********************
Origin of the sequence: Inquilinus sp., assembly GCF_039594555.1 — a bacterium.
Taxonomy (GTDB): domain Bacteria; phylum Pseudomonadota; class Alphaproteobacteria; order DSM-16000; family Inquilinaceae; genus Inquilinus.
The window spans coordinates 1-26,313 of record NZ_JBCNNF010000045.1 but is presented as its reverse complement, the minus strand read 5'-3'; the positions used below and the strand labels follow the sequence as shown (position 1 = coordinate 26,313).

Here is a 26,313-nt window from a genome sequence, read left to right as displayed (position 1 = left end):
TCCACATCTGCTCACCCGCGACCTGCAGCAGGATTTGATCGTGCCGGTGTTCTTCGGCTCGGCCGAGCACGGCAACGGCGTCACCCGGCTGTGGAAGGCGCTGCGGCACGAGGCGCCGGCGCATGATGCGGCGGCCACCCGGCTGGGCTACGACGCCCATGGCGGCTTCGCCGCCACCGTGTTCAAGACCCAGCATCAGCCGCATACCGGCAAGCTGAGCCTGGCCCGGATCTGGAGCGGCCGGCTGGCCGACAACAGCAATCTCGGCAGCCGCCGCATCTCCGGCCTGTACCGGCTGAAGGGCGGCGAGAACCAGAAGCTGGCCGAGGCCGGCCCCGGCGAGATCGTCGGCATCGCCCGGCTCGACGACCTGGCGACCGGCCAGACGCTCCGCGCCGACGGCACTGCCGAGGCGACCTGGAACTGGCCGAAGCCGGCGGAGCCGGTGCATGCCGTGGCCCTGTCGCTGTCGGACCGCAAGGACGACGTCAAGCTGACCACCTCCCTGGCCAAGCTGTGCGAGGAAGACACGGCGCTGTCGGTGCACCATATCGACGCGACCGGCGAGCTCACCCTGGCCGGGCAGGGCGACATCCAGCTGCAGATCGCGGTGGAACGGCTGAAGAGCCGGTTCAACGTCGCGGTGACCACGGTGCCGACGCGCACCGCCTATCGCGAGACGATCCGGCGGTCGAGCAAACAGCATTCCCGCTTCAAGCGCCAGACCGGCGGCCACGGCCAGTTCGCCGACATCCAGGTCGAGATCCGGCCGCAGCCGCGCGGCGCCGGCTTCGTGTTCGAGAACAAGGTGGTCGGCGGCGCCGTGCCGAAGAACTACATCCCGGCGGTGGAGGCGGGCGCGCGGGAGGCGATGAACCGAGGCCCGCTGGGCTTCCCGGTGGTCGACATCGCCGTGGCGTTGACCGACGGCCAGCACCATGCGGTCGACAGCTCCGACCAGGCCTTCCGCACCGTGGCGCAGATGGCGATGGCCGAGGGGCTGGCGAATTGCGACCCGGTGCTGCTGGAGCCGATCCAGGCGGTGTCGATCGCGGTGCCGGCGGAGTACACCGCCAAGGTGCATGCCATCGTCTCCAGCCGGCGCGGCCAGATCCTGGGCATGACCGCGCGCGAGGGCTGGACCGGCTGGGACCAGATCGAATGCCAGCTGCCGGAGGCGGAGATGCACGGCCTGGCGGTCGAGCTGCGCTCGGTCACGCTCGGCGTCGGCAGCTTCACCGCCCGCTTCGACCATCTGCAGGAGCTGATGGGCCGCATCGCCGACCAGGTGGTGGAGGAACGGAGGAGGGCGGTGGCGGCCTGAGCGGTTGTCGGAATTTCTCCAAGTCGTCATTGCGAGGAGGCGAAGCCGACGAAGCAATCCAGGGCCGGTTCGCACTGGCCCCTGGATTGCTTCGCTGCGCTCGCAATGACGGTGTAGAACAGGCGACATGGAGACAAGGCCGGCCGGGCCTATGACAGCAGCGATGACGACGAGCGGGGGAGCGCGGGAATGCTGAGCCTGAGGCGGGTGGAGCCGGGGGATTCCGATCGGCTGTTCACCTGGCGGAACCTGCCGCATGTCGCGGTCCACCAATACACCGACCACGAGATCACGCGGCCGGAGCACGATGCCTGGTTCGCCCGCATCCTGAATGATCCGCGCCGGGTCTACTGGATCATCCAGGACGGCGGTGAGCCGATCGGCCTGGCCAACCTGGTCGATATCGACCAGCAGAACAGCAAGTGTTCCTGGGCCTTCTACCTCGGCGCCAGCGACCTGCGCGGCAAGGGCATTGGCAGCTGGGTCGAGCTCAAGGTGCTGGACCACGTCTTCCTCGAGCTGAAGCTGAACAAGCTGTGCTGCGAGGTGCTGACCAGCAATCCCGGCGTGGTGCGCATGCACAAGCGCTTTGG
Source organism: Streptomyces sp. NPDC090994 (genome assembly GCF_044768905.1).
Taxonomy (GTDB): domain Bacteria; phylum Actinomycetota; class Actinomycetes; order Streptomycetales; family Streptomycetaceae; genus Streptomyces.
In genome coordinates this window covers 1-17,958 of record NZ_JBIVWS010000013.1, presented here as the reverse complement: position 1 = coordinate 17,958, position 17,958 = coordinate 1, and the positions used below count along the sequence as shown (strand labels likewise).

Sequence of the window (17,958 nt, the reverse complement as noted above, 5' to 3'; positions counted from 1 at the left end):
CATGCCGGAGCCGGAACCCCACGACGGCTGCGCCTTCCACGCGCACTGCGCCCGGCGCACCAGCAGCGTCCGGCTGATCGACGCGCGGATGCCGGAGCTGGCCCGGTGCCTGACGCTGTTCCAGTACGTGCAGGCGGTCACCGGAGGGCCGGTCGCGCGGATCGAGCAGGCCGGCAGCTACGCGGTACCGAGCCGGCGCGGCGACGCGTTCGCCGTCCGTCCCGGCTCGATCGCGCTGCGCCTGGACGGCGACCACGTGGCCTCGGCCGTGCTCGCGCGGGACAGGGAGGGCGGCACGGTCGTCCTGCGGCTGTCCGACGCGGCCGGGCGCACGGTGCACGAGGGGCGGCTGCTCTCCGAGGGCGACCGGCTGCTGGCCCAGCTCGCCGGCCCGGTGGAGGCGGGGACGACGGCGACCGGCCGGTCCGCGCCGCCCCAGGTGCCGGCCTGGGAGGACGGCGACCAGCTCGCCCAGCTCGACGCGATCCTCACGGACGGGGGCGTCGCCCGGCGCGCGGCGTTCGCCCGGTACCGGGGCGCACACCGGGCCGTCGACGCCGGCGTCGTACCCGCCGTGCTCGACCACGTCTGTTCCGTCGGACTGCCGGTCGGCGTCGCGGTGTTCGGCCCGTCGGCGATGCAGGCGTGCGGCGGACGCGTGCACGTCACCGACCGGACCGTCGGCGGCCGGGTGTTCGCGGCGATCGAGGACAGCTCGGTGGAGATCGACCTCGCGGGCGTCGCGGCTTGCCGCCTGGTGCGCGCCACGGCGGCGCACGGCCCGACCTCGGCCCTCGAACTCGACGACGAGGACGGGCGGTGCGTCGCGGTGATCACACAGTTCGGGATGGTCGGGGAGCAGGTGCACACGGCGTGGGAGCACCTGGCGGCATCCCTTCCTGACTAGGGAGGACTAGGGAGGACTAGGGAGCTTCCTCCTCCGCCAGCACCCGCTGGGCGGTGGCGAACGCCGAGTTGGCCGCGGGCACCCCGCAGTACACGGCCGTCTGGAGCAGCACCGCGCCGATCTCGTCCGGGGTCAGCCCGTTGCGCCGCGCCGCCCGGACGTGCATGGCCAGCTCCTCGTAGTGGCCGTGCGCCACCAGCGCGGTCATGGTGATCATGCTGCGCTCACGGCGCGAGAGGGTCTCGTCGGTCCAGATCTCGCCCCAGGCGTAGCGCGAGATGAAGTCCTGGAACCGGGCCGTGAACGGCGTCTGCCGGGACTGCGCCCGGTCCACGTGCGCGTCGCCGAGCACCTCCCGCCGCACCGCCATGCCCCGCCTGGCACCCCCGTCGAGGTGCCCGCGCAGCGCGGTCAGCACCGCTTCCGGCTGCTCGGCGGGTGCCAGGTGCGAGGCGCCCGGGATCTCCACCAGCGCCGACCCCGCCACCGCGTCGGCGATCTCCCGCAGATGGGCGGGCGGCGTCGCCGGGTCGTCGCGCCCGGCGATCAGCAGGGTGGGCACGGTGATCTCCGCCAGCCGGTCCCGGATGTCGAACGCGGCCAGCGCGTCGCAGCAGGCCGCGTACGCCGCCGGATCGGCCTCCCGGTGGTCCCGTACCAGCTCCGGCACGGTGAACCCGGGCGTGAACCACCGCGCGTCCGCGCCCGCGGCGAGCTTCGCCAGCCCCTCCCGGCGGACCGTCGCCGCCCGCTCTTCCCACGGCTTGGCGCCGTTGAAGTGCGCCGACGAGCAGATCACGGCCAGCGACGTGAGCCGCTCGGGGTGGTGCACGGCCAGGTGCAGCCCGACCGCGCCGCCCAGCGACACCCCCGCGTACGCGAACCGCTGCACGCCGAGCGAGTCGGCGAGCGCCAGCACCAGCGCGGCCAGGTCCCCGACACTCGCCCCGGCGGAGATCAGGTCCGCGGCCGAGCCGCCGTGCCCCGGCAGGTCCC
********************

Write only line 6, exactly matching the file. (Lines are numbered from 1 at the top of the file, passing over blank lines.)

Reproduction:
Source organism: Streptomyces sp. NPDC090994 (genome assembly GCF_044768905.1).